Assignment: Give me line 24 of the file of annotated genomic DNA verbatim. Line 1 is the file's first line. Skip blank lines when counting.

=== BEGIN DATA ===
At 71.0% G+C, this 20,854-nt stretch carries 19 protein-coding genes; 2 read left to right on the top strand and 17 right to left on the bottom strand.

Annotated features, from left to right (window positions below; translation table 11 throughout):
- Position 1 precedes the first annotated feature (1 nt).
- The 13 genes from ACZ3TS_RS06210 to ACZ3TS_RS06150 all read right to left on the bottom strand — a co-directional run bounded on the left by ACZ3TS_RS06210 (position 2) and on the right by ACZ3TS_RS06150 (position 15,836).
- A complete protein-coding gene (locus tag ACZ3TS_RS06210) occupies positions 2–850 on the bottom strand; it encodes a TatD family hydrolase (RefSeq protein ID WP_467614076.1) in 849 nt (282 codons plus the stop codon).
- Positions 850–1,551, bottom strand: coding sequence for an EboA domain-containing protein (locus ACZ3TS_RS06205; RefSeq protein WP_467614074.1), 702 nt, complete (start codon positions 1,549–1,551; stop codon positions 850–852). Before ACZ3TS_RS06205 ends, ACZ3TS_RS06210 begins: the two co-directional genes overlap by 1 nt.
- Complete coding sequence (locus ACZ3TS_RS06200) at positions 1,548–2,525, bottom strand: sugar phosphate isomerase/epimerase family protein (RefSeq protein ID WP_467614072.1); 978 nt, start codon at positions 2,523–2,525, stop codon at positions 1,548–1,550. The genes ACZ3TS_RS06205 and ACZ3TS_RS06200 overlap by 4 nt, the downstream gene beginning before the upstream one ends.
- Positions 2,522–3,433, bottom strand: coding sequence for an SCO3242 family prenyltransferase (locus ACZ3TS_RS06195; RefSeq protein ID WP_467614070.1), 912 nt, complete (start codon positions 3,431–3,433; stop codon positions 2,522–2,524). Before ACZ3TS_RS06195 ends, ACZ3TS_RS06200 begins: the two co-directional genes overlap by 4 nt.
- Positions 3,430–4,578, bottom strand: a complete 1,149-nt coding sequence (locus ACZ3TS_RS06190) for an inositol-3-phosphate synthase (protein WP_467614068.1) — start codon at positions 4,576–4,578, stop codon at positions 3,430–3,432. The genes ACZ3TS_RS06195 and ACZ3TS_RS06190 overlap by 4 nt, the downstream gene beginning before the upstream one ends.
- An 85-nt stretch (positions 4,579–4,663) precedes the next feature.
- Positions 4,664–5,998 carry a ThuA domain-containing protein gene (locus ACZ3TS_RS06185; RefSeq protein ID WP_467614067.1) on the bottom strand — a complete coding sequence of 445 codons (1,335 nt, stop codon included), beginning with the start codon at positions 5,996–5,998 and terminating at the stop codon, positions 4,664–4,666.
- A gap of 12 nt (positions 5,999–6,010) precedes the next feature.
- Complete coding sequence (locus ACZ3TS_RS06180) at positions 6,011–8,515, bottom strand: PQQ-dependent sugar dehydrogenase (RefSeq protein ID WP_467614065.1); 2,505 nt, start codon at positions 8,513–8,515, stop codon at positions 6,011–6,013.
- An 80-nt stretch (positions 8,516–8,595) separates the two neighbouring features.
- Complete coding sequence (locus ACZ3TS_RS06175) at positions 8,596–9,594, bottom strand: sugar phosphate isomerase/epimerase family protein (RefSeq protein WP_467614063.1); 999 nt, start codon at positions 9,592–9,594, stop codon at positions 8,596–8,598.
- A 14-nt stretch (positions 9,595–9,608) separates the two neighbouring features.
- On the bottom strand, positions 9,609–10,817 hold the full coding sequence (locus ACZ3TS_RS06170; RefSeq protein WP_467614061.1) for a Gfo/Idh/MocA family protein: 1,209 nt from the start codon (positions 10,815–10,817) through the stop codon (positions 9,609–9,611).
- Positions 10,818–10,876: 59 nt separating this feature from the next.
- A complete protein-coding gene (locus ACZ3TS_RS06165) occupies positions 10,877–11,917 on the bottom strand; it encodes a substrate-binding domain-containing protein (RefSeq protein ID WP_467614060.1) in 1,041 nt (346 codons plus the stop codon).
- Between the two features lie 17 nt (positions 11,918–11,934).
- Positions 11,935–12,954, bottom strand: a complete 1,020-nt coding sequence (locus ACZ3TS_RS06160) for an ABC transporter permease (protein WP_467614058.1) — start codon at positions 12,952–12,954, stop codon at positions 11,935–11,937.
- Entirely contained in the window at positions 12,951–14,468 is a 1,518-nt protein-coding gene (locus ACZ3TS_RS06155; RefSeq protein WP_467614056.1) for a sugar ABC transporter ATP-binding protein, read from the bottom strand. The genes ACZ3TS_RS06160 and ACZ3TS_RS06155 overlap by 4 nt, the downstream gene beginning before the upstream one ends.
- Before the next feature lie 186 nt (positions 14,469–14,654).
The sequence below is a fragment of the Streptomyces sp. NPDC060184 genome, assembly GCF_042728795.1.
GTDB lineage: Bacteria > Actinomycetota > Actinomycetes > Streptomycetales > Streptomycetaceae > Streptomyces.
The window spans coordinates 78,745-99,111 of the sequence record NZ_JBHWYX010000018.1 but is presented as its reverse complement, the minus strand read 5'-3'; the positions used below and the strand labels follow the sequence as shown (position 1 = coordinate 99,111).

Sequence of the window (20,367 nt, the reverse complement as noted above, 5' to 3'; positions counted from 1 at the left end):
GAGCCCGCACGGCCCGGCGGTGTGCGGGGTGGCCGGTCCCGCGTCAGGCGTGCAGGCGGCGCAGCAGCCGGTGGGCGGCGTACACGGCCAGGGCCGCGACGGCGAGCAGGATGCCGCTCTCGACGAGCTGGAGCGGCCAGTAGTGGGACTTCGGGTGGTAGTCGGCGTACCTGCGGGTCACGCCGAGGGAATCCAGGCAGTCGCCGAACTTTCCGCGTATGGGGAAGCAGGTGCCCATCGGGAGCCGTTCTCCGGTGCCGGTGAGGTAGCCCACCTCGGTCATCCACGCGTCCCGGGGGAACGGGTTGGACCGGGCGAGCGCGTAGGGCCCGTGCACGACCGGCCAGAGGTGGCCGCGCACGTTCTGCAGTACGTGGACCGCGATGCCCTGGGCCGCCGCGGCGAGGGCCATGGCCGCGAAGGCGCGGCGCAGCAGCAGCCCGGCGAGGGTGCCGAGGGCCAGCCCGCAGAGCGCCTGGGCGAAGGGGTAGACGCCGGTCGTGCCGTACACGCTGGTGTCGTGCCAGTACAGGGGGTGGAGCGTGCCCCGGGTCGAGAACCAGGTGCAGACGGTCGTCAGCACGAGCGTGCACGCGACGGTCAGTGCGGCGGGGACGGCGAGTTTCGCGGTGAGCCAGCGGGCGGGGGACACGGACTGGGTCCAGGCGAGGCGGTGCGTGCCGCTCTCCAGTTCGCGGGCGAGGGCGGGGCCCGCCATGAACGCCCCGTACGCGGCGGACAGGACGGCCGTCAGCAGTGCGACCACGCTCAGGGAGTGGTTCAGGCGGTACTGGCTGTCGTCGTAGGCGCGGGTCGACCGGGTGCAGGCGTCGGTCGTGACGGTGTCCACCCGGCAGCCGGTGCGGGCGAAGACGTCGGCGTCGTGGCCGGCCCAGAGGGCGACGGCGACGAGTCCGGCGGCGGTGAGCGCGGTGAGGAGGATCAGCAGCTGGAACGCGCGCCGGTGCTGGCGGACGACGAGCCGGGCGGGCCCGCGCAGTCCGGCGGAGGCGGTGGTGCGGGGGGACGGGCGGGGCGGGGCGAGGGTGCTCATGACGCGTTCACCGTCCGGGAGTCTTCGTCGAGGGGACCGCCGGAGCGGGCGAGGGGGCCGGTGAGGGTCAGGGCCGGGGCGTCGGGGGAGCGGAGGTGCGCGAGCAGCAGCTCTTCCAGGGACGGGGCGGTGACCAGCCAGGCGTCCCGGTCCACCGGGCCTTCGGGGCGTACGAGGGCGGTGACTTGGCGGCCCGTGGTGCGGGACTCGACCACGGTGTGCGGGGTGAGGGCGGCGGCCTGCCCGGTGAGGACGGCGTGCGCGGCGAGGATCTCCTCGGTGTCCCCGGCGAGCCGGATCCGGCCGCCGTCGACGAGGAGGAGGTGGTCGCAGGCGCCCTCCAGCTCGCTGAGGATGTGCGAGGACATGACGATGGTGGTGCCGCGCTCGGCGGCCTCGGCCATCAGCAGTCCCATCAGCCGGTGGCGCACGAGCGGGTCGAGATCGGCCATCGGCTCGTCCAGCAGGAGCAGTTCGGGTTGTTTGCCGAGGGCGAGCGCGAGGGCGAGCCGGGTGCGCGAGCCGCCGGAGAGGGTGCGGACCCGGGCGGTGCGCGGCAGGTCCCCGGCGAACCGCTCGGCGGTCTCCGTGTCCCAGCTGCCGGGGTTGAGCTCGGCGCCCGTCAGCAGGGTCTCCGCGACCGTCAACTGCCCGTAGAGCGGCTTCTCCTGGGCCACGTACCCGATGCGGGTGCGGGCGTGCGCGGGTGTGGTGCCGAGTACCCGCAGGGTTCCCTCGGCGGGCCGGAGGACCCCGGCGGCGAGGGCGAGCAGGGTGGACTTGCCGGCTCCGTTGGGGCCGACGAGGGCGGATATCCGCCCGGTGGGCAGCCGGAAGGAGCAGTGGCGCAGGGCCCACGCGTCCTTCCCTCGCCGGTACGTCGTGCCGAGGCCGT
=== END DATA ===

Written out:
The sequence below is a fragment of the Streptomyces sp. NPDC060184 genome, assembly GCF_042728795.1.